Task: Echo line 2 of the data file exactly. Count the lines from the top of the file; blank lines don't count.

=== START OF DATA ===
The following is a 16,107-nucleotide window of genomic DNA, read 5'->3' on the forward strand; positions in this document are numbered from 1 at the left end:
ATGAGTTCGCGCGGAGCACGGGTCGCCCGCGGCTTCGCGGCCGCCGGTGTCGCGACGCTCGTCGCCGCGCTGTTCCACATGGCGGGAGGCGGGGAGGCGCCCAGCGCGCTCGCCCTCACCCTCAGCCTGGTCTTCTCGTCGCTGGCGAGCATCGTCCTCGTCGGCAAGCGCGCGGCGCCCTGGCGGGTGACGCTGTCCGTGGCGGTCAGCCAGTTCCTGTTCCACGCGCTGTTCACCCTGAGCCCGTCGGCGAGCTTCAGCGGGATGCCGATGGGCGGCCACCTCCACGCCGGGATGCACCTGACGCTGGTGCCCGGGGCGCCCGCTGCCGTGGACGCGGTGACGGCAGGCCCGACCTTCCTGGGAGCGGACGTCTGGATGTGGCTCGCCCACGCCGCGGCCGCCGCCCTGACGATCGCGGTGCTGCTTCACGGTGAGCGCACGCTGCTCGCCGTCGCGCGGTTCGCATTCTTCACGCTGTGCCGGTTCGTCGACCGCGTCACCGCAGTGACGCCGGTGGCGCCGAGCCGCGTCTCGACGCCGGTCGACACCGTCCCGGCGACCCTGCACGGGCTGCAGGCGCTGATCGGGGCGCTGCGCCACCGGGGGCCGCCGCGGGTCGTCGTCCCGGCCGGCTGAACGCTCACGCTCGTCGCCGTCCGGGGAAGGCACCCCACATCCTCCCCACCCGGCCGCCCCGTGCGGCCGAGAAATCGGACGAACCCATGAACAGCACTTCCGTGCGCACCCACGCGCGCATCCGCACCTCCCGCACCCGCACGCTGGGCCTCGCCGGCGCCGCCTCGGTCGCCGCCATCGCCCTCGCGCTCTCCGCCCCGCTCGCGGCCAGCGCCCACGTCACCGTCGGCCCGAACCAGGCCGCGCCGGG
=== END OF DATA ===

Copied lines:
ATGAGTTCGCGCGGAGCACGGGTCGCCCGCGGCTTCGCGGCCGCCGGTGTCGCGACGCTCGTCGCCGCGCTGTTCCACATGGCGGGAGGCGGGGAGGCGCCCAGCGCGCTCGCCCTCACCCTCAGCCTGGTCTTCTCGTCGCTGGCGAGCATCGTCCTCGTCGGCAAGCGCGCGGCGCCCTGGCGGGTGACGCTGTCCGTGGCGGTCAGCCAGTTCCTGTTCCACGCGCTGTTCACCCTGAGCCCGTCGGCGAGCTTCAGCGGGATGCCGATGGGCGGCCACCTCCACGCCGGGATGCACCTGACGCTGGTGCCCGGGGCGCCCGCTGCCGTGGACGCGGTGACGGCAGGCCCGACCTTCCTGGGAGCGGACGTCTGGATGTGGCTCGCCCACGCCGCGGCCGCCGCCCTGACGATCGCGGTGCTGCTTCACGGTGAGCGCACGCTGCTCGCCGTCGCGCGGTTCGCATTCTTCACGCTGTGCCGGTTCGTCGACCGCGTCACCGCAGTGACGCCGGTGGCGCCGAGCCGCGTCTCGACGCCGGTCGACACCGTCCCGGCGACCCTGCACGGGCTGCAGGCGCTGATCGGGGCGCTGCGCCACCGGGGGCCGCCGCGGGTCGTCGTCCCGGCCGGCTGAACGCTCACGCTCGTCGCCGTCCGGGGAAGGCACCCCACATCCTCCCCACCCGGCCGCCCCGTGCGGCCGAGAAATCGGACGAACCCATGAACAGCACTTCCGTGCGCACCCACGCGCGCATCCGCACCTCCCGCACCCGCACGCTGGGCCTCGCCGGCGCCGCCTCGGTCGCCGCCATCGCCCTCGCGCTCTCCGCCCCGCTCGCGGCCAGCGCCCACGTCACCGTCGGCCCGAACCAGGCCGCGCCGGG